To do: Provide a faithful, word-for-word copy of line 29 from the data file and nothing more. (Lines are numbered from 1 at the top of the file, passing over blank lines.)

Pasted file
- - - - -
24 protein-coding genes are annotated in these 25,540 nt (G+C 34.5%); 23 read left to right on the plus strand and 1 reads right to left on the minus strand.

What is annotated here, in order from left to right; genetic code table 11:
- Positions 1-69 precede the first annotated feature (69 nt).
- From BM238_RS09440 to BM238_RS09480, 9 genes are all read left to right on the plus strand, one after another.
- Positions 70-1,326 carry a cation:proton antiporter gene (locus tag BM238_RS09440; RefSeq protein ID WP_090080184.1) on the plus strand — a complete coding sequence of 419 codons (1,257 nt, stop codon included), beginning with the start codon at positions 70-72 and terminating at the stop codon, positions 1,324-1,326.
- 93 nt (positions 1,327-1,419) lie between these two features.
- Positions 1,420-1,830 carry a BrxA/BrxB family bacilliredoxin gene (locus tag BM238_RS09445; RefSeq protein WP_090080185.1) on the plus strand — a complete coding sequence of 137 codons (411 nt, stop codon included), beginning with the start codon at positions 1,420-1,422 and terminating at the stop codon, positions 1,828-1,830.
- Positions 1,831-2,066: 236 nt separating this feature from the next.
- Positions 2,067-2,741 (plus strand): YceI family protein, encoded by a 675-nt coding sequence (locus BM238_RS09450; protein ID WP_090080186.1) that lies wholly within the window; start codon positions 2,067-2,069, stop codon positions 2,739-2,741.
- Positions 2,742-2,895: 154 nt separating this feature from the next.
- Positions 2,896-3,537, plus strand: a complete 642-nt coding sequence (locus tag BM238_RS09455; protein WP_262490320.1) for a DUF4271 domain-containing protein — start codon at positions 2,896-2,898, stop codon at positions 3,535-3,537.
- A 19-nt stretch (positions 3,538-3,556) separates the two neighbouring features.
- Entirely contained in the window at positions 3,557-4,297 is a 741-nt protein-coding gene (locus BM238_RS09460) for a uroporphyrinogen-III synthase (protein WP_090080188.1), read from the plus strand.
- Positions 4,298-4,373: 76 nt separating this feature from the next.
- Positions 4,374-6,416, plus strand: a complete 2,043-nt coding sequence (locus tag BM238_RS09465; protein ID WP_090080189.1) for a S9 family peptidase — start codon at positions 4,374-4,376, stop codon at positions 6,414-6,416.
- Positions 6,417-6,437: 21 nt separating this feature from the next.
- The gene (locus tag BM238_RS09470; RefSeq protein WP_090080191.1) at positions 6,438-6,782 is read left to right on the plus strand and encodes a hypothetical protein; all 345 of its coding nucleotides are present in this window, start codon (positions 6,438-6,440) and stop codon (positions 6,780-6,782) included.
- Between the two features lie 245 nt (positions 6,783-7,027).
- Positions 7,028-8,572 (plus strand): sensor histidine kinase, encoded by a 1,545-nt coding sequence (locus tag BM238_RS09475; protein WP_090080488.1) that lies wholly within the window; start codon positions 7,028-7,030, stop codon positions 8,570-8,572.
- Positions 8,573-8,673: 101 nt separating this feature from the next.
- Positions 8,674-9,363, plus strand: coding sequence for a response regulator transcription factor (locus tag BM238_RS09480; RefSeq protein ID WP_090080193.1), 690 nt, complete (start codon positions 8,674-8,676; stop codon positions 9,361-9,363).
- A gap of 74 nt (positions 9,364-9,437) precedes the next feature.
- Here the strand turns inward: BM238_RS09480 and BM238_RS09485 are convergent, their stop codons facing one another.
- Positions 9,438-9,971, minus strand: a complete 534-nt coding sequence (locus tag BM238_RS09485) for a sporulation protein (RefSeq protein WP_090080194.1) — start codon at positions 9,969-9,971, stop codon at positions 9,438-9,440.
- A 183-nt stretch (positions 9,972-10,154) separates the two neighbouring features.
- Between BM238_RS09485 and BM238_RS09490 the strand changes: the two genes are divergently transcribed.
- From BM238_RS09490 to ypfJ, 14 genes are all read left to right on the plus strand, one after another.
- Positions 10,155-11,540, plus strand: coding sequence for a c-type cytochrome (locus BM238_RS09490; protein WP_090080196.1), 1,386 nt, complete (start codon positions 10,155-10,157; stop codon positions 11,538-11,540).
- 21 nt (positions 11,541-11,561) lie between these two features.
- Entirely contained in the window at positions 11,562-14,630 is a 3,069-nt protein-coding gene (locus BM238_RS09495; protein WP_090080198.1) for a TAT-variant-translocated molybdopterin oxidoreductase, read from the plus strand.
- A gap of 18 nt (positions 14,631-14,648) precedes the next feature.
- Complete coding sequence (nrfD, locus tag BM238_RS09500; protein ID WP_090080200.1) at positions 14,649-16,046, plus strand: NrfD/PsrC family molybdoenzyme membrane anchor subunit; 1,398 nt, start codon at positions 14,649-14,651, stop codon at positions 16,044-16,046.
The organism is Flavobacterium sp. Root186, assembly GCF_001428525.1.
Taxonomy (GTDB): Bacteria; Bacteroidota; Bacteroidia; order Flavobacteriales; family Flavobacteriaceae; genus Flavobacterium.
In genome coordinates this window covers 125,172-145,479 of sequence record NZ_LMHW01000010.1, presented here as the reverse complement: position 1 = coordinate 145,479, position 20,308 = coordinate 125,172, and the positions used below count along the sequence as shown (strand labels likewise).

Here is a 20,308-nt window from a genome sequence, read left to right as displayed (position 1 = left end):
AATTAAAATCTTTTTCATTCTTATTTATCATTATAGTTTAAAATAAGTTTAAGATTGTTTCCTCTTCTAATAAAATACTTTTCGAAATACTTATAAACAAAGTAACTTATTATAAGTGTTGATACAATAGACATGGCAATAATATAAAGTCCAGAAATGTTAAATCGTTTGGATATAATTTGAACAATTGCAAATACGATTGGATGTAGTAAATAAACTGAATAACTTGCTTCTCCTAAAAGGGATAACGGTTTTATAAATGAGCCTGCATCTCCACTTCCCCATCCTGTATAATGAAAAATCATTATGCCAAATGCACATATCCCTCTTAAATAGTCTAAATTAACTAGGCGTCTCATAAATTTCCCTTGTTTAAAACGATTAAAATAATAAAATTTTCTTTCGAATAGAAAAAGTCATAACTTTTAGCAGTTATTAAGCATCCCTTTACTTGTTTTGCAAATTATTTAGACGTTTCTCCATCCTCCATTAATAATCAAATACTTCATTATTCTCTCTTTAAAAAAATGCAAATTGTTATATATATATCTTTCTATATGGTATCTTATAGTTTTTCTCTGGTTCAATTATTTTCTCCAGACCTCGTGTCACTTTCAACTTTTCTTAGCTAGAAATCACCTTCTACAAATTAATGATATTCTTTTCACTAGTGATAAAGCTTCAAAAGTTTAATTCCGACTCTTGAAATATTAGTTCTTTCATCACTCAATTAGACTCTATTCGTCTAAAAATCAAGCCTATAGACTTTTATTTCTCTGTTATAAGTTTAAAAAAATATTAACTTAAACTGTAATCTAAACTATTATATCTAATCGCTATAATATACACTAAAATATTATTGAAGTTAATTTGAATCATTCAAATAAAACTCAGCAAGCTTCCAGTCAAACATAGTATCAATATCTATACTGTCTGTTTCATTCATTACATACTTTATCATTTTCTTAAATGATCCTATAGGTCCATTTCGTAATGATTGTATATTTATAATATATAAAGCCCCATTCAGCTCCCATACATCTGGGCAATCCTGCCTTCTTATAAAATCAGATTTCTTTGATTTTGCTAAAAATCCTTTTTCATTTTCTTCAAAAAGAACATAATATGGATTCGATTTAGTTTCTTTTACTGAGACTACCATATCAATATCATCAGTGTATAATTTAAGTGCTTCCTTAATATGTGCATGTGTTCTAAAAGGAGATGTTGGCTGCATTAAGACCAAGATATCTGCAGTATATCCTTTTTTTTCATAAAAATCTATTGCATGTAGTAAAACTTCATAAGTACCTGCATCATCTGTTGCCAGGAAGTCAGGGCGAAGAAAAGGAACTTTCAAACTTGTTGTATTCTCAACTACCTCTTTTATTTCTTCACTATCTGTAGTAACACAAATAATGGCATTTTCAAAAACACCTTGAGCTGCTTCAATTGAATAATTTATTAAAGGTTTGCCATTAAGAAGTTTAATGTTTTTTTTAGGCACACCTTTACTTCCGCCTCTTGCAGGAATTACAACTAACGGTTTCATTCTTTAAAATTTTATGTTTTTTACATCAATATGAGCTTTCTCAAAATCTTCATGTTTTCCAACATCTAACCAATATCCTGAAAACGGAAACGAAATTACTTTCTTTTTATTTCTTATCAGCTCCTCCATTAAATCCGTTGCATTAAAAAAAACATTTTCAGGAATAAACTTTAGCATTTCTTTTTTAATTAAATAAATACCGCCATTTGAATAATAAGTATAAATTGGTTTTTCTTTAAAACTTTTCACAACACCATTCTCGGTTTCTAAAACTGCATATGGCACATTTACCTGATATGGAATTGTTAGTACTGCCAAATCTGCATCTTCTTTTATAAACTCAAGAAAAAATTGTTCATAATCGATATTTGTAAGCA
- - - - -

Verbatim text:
- 21 nt (positions 11,541-11,561) lie between these two features.